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5 Answers

Is there a penalty if you owe $2,000 to the IRS at tax time?

Asked by: Sildenafil plan 386 views YA Discussion

Have no problem with writing this check by April 15th.
(I have saved all year for it).
But some are telling me there is a penalty if this amount is over $ 1,000.

How others found here:

  • penalty for owing over $1000 to IRS?

5 Answers



  1. Wayne Z on Feb 20, 2013 Reply

    There can be a “under withholding” penalty if you owe over $ 1000.

    It may or may not apply depending on your withholding for the year and your withholding relative to your tax liability last year.

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  2. figment_usa on Feb 20, 2013 Reply

    Yes, there is a penalty if you owe more than $ 1,000 at tax time. This is called an estimated tax penalty. However, the penalty does not apply if you paid at least 90% of the tax for the current year, or 100% of the tax shown on the return for the prior year, whichever is smaller.

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  3. Bobbie on Feb 20, 2013 Reply

    YES and you should already know this at this time in your life.
    The number of electronic filing and payment options increases every year, which helps reduce your burden and also improves the timeliness and accuracy of tax returns. When it comes to filing your tax return, however, the law provides that the IRS can assess a penalty if you fail to file, fail to pay or both.

    Here are eight important points about the two different penalties you may face if you file or pay late.

    If you do not file by the deadline, you might face a failure-to-file penalty. If you do not pay by the due date, you could face a failure-to-pay penalty.

    The failure-to-file penalty is generally more than the failure-to-pay penalty. So if you cannot pay all the taxes you owe, you should still file your tax return on time and pay as much as you can, then explore other payment options. The IRS will work with you.

    The penalty for filing late is usually 5 percent of the unpaid taxes for each month or part of a month that a return is late. This penalty will not exceed 25 percent of your unpaid taxes.

    If you file your return more than 60 days after the due date or extended due date, the minimum penalty is the smaller of $ 135 or 100 percent of the unpaid tax.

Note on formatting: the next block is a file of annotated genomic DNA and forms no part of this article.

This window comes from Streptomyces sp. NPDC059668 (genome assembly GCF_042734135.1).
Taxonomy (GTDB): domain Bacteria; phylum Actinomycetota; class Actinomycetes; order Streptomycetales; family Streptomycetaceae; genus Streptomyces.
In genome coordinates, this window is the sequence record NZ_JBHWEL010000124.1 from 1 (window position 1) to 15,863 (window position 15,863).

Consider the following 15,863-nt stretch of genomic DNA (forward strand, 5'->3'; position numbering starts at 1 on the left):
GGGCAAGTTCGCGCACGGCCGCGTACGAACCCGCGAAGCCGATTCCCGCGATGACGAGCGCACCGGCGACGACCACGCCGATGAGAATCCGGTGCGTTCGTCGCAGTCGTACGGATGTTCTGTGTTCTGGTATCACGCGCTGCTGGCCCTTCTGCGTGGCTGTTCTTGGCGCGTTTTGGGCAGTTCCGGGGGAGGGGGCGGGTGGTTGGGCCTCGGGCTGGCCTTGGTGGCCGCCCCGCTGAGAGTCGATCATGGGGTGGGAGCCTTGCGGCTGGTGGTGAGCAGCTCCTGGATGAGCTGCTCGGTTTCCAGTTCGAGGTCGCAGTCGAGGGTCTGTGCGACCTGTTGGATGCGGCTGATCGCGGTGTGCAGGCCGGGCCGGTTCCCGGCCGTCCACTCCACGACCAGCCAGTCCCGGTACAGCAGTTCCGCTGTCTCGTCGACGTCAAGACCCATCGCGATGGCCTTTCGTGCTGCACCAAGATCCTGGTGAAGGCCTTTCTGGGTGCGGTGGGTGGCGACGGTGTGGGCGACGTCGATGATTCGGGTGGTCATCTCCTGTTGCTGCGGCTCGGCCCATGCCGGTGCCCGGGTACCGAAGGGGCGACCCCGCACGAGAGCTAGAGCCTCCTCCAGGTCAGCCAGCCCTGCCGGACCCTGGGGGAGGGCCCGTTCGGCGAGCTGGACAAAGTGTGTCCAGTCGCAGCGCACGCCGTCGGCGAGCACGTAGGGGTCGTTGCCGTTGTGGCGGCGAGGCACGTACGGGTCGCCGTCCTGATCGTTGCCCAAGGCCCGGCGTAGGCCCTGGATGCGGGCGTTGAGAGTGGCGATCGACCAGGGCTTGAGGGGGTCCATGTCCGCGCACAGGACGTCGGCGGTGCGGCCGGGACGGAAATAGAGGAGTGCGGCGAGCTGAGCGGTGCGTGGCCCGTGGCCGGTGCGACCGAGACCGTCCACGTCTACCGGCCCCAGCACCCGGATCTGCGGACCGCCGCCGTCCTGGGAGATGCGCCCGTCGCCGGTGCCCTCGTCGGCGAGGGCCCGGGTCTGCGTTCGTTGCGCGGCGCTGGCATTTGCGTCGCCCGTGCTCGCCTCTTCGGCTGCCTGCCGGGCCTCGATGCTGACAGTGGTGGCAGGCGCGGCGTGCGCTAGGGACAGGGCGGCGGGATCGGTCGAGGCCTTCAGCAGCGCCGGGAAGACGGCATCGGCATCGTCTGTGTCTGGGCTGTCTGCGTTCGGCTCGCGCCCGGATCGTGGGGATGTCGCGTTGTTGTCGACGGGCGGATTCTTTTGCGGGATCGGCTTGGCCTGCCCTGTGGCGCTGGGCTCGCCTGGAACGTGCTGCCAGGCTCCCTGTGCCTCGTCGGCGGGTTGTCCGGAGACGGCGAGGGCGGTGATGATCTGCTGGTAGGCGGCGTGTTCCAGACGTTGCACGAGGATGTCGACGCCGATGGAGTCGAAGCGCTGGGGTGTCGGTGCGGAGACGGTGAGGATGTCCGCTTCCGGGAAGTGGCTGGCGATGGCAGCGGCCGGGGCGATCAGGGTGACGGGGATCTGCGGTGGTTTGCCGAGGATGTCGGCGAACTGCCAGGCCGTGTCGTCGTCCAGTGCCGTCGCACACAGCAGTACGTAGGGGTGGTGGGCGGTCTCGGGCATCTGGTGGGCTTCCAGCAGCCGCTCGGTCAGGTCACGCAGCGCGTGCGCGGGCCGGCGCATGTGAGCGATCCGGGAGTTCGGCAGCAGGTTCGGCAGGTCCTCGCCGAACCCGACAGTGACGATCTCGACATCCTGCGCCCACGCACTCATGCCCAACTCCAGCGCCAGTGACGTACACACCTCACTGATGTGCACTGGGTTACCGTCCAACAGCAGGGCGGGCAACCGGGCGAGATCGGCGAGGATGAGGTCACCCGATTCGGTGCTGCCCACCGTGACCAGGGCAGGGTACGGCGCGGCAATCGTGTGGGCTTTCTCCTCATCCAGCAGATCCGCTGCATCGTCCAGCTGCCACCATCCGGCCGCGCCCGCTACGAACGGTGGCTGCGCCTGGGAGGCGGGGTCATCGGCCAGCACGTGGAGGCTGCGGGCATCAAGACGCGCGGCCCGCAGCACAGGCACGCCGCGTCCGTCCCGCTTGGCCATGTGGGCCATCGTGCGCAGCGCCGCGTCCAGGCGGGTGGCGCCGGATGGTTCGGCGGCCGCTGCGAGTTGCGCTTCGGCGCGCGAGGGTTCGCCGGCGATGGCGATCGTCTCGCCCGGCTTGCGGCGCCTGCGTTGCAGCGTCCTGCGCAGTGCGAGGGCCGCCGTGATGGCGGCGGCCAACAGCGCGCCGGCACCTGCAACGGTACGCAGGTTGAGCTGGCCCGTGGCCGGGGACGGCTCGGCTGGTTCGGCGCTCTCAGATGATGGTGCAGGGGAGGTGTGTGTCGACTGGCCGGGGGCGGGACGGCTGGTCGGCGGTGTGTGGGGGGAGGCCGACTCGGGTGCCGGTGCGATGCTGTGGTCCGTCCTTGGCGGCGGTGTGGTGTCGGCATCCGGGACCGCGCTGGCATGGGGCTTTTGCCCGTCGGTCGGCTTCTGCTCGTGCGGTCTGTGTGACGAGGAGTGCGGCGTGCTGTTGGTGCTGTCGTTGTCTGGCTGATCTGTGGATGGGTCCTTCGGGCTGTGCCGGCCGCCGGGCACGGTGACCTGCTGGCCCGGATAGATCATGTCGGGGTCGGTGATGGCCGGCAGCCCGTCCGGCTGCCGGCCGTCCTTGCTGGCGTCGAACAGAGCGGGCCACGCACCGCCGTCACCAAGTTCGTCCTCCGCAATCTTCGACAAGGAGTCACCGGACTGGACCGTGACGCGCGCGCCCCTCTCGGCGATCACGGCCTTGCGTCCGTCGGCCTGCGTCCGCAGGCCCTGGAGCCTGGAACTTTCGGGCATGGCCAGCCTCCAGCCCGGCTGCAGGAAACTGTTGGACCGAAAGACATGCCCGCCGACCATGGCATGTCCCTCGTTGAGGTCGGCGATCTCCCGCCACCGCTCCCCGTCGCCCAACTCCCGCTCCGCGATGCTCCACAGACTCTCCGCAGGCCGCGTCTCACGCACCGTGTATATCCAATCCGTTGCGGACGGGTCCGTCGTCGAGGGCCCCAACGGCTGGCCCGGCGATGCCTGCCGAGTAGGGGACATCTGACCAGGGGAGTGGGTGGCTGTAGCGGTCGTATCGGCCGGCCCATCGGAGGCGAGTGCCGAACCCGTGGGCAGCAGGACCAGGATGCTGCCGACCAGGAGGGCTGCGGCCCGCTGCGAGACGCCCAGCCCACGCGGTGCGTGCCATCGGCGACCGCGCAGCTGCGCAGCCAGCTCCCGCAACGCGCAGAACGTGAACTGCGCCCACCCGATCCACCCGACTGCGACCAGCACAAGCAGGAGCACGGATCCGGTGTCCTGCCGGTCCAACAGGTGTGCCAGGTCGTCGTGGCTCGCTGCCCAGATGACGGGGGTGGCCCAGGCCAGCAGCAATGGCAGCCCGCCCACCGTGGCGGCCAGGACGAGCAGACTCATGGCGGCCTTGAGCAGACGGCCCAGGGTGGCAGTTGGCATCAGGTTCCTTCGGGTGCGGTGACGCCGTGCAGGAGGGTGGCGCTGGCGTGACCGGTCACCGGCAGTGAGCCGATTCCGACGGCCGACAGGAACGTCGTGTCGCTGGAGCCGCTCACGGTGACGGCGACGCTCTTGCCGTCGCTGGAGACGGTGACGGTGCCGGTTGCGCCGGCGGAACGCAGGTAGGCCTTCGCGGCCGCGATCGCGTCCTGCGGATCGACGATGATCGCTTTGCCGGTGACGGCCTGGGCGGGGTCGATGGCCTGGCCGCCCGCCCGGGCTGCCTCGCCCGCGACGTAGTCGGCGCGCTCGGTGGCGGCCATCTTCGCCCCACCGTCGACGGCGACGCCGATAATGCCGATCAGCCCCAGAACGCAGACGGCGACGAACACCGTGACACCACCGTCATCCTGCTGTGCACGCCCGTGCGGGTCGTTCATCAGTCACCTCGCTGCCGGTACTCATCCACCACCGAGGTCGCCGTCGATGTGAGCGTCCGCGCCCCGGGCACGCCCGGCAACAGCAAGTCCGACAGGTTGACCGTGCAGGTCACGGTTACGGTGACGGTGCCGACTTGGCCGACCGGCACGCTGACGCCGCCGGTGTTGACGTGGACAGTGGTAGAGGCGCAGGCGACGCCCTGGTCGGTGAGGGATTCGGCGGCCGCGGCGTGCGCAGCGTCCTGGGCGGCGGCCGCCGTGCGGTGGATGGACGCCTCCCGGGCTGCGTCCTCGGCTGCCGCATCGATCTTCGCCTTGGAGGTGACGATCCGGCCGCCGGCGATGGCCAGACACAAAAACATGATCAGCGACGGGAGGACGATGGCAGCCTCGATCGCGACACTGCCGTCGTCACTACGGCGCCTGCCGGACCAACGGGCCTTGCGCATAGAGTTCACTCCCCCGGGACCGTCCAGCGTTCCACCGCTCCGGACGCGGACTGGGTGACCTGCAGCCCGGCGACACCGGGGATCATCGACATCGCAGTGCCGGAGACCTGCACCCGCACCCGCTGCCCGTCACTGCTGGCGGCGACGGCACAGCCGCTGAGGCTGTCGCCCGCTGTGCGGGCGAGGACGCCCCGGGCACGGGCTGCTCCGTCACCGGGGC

If you do not pay your taxes by the due date, you will generally have to pay a failure-to-pay penalty of ½ of 1 percent of your unpaid taxes for each month or part of a month after the due date that the taxes are not paid. This penalty can be as much as 25 percent of your unpaid taxes.

    If you request an extension of time to file by the tax deadline and you paid at least 90 percent of your actual tax liability by the original due date, you will not face a failure-to-pay penalty if the remaining balance is paid by the extended due date.

    If both the failure-to-file penalty and the failure-to-pay penalty apply in any month, the 5 percent failure-to-file penalty is reduced by the failure-to-pay penalty. However, if you file your return more than 60 days after the due date or extended due date, the minimum penalty is the smaller of $ 135 or 100 percent of the unpaid tax.

    You will not have to pay a failure-to-file or failure-to-pay penalty if you can show that you failed to file or pay on time because of reasonable cause and not because of willful neglect.

    http://www.irs.gov/uac/Failure-to-File-or-Pay-Penalties:-Eight-Facts

    http://www.irs.gov/uac/Avoiding-Penalties-and-the-Tax-Gap

    Hope that you find the above enclosed information useful. 02/20/2013

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  4. Steve B on Feb 20, 2013 Reply

    Work through the flow chart on Form 2210 to see if the penalty applies.

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  5. Pascal the Gambler on Feb 20, 2013 Reply

    Yes. Owing over $ 1000 carries a penalty.

    You were supposed to be making quarterly estimated payments throughout the year with 1040ES.

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